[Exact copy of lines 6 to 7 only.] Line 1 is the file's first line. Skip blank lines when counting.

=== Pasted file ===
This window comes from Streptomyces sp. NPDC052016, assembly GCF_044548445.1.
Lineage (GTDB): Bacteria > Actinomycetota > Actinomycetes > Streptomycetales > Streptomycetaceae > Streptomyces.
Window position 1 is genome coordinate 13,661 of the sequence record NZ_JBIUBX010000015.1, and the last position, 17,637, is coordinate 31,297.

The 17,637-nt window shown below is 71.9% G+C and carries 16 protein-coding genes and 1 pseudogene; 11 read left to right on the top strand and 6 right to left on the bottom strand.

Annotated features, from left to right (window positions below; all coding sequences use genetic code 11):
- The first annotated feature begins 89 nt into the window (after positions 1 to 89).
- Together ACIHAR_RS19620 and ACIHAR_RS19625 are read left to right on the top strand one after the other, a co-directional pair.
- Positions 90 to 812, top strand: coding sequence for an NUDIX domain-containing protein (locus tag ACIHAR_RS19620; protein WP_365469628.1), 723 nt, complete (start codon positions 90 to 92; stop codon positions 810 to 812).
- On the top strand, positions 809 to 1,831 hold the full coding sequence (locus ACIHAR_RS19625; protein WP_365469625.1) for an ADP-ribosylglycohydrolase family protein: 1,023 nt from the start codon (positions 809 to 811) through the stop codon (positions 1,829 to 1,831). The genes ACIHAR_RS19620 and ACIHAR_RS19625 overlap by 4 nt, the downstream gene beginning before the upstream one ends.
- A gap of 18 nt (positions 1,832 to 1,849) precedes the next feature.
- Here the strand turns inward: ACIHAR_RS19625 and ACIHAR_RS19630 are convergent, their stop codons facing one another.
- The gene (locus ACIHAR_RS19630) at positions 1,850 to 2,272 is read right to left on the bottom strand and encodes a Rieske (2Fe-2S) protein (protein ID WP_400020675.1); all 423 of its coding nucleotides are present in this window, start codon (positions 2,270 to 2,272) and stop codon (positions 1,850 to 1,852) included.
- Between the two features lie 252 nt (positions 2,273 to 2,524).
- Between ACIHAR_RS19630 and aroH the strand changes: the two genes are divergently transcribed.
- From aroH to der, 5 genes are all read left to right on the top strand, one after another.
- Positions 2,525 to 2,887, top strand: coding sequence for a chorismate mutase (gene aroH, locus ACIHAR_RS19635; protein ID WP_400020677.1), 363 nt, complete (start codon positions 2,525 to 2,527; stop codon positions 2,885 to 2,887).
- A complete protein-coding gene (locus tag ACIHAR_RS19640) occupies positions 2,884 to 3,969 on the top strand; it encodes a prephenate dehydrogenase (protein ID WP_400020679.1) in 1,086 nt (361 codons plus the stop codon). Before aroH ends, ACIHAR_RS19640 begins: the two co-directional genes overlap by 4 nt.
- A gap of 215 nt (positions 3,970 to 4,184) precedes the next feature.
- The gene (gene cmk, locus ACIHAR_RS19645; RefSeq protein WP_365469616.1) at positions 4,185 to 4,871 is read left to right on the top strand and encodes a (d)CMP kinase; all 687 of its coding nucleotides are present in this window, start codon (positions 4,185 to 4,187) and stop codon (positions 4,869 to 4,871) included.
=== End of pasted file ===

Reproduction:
- The first annotated feature begins 89 nt into the window (after positions 1 to 89).
- Together ACIHAR_RS19620 and ACIHAR_RS19625 are read left to right on the top strand one after the other, a co-directional pair.